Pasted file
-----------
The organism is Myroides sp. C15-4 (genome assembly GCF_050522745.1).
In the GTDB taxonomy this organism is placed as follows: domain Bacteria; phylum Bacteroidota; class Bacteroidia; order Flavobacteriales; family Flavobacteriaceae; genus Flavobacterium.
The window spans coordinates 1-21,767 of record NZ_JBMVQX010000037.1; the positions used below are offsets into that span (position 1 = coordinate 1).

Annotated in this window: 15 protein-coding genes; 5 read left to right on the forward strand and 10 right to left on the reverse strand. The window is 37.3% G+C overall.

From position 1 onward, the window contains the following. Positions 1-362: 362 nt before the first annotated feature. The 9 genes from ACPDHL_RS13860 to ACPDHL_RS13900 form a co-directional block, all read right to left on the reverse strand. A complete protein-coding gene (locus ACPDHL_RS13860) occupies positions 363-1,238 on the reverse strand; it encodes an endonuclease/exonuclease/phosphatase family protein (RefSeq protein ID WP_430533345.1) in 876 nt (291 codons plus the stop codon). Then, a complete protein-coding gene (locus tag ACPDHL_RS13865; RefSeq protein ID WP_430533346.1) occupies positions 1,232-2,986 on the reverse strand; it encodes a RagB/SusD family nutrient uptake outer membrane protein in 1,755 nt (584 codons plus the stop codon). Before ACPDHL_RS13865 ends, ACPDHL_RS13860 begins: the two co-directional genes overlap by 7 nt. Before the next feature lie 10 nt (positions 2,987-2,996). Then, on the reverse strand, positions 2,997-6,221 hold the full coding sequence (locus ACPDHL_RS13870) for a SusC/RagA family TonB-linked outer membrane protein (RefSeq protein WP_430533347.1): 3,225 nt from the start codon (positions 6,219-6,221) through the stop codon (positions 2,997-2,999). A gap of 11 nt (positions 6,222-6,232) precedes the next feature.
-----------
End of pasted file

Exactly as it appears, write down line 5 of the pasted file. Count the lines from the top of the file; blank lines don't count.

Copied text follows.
From position 1 onward, the window contains the following. Positions 1-362: 362 nt before the first annotated feature. The 9 genes from ACPDHL_RS13860 to ACPDHL_RS13900 form a co-directional block, all read right to left on the reverse strand. A complete protein-coding gene (locus ACPDHL_RS13860) occupies positions 363-1,238 on the reverse strand; it encodes an endonuclease/exonuclease/phosphatase family protein (RefSeq protein ID WP_430533345.1) in 876 nt (291 codons plus the stop codon). Then, a complete protein-coding gene (locus tag ACPDHL_RS13865; RefSeq protein ID WP_430533346.1) occupies positions 1,232-2,986 on the reverse strand; it encodes a RagB/SusD family nutrient uptake outer membrane protein in 1,755 nt (584 codons plus the stop codon). Before ACPDHL_RS13865 ends, ACPDHL_RS13860 begins: the two co-directional genes overlap by 7 nt. Before the next feature lie 10 nt (positions 2,987-2,996). Then, on the reverse strand, positions 2,997-6,221 hold the full coding sequence (locus ACPDHL_RS13870) for a SusC/RagA family TonB-linked outer membrane protein (RefSeq protein WP_430533347.1): 3,225 nt from the start codon (positions 6,219-6,221) through the stop codon (positions 2,997-2,999). A gap of 11 nt (positions 6,222-6,232) precedes the next feature.